Kobiwako brewed perfectly right out of the box.

Tachi Shigaraki ... maybe a break in seasoning would tame this beast.
Chip, thanks for doing these comparisons. Will be interesting to see how other results present themselves. Since you have owned these pieces for some time you’ve most likely developed opinions about them individually. Did you try a side by side blind comparison between clays?
Also, looking at your picture of Tachi’s Shigaraki kyusu, the clay looks less textured than the one I have, is this just the photo, or are older ones using more refined clay?
I am able to be extremely objective. I went into this completely open minded.

No, I did not do a blind test. I doubt if I will. Any testing I do, enjoying my personal ritual of enjoying tea comes as a top priority.

Yes, my first gen Tachi is quite different from successive runs. But this did not seem to affect taste as I mentioned in my post. But here is a photo.
20190929_233303.jpg
20190929_233303.jpg (396.63 KiB) Viewed 189 times
User avatar
Chip
Admin
Posts: 306
Joined: Mon Oct 02, 2017 6:47 pm
Location: In the TeaCave atop Mt Fuji
Contact:

Mon Sep 30, 2019 7:41 pm

tjkdubya wrote:
Mon Sep 30, 2019 2:35 am
Chip and Victoria, would be interesting to compare the mineral contents of the waters being used, in case that could account for the different experiences...
I use a locally sourced spring water. I use it for all my sessions.

TBH, the difference in results is not only astounding, it is quite baffling. Virtually exact opposite. I thought, in Victoria's blind test, did she accidently swap them. 🤣🤣🤣

Further, despite my objectivity, my test results did not surprise me since the results were not much different than years of experience ... using many different waters over the years.

As I continue this series of tests with at least 2 other sencha ... I am thinking perhaps it is the different sencha used.

I'll begin posting my tea #2 tonight, hopefully.
User avatar
Chip
Admin
Posts: 306
Joined: Mon Oct 02, 2017 6:47 pm
Location: In the TeaCave atop Mt Fuji
Contact:

Mon Sep 30, 2019 7:50 pm

Bok wrote:
Mon Sep 30, 2019 3:01 am
Victoria Yet equal leaf and water ratio does not compensate for heat retention. For that the larger would probably need slightly shorter infusion times.
True! One reason brewing a large pot of gyokuro the same way as a very small shib will likely not work well.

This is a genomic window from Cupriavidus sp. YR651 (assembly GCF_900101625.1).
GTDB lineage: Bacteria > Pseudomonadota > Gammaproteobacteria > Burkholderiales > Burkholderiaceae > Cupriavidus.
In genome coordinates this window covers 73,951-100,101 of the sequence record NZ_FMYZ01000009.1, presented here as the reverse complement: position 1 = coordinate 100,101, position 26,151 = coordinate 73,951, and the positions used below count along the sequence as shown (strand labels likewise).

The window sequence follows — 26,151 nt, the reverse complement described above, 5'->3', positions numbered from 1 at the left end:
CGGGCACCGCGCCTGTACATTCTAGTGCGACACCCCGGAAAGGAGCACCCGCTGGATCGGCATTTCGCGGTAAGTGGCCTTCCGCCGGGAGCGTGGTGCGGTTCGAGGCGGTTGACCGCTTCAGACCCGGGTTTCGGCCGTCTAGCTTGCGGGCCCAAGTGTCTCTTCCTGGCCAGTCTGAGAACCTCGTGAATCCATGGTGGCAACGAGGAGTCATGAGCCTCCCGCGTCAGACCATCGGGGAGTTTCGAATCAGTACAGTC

I even considered a shorter brew time for the Tachi Shigaraki because i sensed the clay is so highly reactive when brewing. But I kept times the same. Lol, so many variables, these tests might run into 2020.

My volumes were all the same.
User avatar
Chip
Admin
Posts: 306
Joined: Mon Oct 02, 2017 6:47 pm
Location: In the TeaCave atop Mt Fuji
Contact:

Mon Sep 30, 2019 7:56 pm

Victoria wrote:
Mon Sep 30, 2019 3:21 am
Water Test: Glass, Shigaraki & Kobiwako clay


Water Test Shigaraki Tachi Masaki & Tani Seiuemon vs Kobiwako Maekawa Junzo vs glass L1010555 sm.jpg


Using filtered tap water, in the glass I could taste a slight amount of very fine particles in the water, slightly less so in both Shigaraki kyusu, but less so again in Kobiwako clay. In Kobiwako clay the water was smoother, texture is silkier, as if particles are filtered out. Shigaraki by Tachi Masaki water was more filtered than that in Tani Seiuemon shiboridashi. It is interesting though to compare how they brew tea differently.

Would be nice to have a kettle made of Kobiwako clay.

p.s. this comparison was done last week, before sencha test.
I do not have a Kobiwako kettle, but I do have a very rarely used 1st gen Kobiwako yuzamashi ... would be interesting to use with the Tachi Shigaraki ... could use it for cooling and even a fair cup.

Ok, tests could run into 2021. 😎
20190930_205430.jpg
20190930_205430.jpg (312.61 KiB) Viewed 175 times
User avatar
Chip
Admin
Posts: 306
Joined: Mon Oct 02, 2017 6:47 pm
Location: In the TeaCave atop Mt Fuji
Contact:

Mon Sep 30, 2019 8:00 pm

Shine Magical wrote:
Mon Sep 30, 2019 10:56 am
I wish I had plans to visit LA again sometime soon so that I could help you with these tests :(

I've found it very rare for kobiwako clay to allow bitterness through into the final brew, it usually does an excellent job at absorbing all of that while enhancing the mouthfeel as well.
Yes ... YES!

But I have at least two more sencha to test!
Post Reply